Judge Rules Florida School Can Prohibit Student’s Pro-Life Literature
by Steven Ertelt
April 15, 2004
Fort Myers, FL (LifeNews.com) — A federal judge on Wednesday ruled that a Florida junior high school has the right to prohibit a pro-life student from distributing pro-life brochures and abortion alternative information. However, the student involved may be able to disseminate the information if she makes the request herself.
Michelle Heinkel and her mother, Debra Heinkel, filed a federal lawsuit saying Cypress Lake Middle School in Fort Myers violated her First Amendment rights.
But U.S. District Judge John E. Steele, in a 16-page written decision, disagreed.
His decision was not available at press time, but attorneys for Michelle believe Judge Steele based his decision on the fact that a pro-life organization asked the school on Michelle’s behalf to distribute the literature. Had Michelle made the request directly, she may have been more likely to win the case.
"He (Steele) was probably aiming toward us at first, but since I didn’t do it personally he could have changed his perspective," Michelle told the Naples News.
Joel Oster of the Liberty Counsel, a pro-life law firm, said he expected to appeal Steele’s decision.
Oster said he learned of the decision from news reports after the court had closed on Monday and he told the Naples newspaper he could only guess why Steele had decided against Michelle.
"I think he (Steele) was troubled because Michelle didn’t make the request," Oster said, confirming Michelle’s suspicion.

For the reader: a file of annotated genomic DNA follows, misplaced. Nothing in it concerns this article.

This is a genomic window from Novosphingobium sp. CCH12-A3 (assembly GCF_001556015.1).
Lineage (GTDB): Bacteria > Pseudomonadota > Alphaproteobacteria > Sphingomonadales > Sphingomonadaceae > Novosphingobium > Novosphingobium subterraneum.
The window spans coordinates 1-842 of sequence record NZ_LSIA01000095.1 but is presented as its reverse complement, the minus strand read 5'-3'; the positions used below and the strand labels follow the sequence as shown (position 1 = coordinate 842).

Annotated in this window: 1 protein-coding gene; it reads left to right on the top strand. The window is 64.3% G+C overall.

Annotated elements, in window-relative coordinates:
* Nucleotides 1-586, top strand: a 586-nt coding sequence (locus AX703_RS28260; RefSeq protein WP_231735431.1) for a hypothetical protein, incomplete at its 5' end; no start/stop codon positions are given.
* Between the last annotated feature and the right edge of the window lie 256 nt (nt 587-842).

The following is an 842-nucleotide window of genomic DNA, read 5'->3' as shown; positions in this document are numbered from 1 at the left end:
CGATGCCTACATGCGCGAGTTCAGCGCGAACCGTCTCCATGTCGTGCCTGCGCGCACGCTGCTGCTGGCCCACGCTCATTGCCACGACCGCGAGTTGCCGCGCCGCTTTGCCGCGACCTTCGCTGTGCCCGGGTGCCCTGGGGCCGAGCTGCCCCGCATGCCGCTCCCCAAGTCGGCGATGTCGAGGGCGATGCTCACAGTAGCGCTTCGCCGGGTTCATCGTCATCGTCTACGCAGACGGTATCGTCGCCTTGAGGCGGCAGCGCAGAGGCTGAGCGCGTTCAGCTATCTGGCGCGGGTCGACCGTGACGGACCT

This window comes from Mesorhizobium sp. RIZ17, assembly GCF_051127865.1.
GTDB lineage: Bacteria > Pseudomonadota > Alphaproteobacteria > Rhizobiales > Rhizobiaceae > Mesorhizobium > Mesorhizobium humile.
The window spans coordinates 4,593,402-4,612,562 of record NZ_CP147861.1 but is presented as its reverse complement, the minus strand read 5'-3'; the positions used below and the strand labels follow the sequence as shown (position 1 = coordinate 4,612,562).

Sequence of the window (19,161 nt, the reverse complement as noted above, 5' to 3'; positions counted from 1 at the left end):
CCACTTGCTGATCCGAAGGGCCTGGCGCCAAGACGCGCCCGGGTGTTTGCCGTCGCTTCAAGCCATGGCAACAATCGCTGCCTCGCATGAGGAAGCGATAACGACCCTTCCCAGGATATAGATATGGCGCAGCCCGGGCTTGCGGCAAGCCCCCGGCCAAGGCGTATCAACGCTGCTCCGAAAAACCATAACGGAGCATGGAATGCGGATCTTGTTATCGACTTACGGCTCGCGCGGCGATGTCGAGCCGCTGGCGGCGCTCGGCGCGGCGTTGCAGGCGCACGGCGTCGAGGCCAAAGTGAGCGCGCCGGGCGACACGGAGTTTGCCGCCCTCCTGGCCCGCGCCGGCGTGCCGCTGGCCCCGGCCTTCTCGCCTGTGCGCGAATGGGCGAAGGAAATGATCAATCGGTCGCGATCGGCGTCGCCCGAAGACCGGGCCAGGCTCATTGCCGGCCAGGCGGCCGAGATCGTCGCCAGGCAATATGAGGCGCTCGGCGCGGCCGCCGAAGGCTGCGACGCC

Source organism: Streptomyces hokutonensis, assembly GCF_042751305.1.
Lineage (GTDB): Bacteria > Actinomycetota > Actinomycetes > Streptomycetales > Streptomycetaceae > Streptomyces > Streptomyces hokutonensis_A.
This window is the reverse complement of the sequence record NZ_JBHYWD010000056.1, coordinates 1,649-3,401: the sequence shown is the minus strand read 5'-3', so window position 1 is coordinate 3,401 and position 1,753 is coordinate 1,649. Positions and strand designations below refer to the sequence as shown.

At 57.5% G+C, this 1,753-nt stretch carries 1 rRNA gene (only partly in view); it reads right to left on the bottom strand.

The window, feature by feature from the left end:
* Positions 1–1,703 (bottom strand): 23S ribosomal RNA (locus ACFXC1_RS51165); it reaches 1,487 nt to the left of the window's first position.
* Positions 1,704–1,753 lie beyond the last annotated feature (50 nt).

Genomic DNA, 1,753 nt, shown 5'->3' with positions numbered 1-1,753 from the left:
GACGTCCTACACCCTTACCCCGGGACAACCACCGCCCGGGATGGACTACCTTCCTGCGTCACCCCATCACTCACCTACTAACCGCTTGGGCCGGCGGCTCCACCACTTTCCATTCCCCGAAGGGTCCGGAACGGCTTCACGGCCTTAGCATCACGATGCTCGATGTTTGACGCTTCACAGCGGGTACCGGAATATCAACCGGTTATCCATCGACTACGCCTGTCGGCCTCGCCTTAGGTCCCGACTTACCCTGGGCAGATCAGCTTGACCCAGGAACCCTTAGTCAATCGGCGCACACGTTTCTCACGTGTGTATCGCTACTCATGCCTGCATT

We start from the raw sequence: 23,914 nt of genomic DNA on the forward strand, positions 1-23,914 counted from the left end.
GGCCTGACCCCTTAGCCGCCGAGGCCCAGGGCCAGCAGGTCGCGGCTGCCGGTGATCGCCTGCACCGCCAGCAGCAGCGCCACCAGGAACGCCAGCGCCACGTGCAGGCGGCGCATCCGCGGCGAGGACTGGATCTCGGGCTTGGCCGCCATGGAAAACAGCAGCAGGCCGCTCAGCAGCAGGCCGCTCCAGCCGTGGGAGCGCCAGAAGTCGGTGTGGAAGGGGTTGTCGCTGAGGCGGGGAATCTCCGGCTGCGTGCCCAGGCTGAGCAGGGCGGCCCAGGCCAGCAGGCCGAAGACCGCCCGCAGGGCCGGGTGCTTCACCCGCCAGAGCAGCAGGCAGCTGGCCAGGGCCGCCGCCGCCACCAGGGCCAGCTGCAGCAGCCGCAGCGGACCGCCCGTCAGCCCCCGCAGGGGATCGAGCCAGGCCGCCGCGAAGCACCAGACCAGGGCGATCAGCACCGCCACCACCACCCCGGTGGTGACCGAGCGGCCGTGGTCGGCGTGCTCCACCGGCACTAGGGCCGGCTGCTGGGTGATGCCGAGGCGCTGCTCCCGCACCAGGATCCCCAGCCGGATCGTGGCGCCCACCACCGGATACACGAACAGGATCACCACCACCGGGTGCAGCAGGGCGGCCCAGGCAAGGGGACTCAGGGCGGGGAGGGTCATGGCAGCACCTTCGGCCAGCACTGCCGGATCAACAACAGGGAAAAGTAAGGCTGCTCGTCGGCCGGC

Michelle filed a request with the school on Wednesday to distribute the literature.
Last April, Michelle, an eighth grade student at Cypress Lake Middle School, and several other students, wanted to present information about fetal development and abortion alternatives to their classmates.
But Cypress Lake denied their request, made for them by a Florida-based pro-life group called Freedom to Learn, and said "the documents would tend to create a substantial disruption in the school environment."
The lawsuit said Michelle and her friends want to distribute the pro-life information on non class time and in a manner that doesn’t disrupt normal school activities.
During the hearing, the school defended their decision.
"We just believe it shouldn’t be in a middle school context that that’s debated," attorney Thomas Gonzalez of Tampa said on behalf of the Lee County School District.
Gonzalez said the materials would cause the students to have questions and teachers were not prepared to lead discussions on the topic of abortion.
Gonzalez indicated that the decision may have been different had Michelle made the request herself.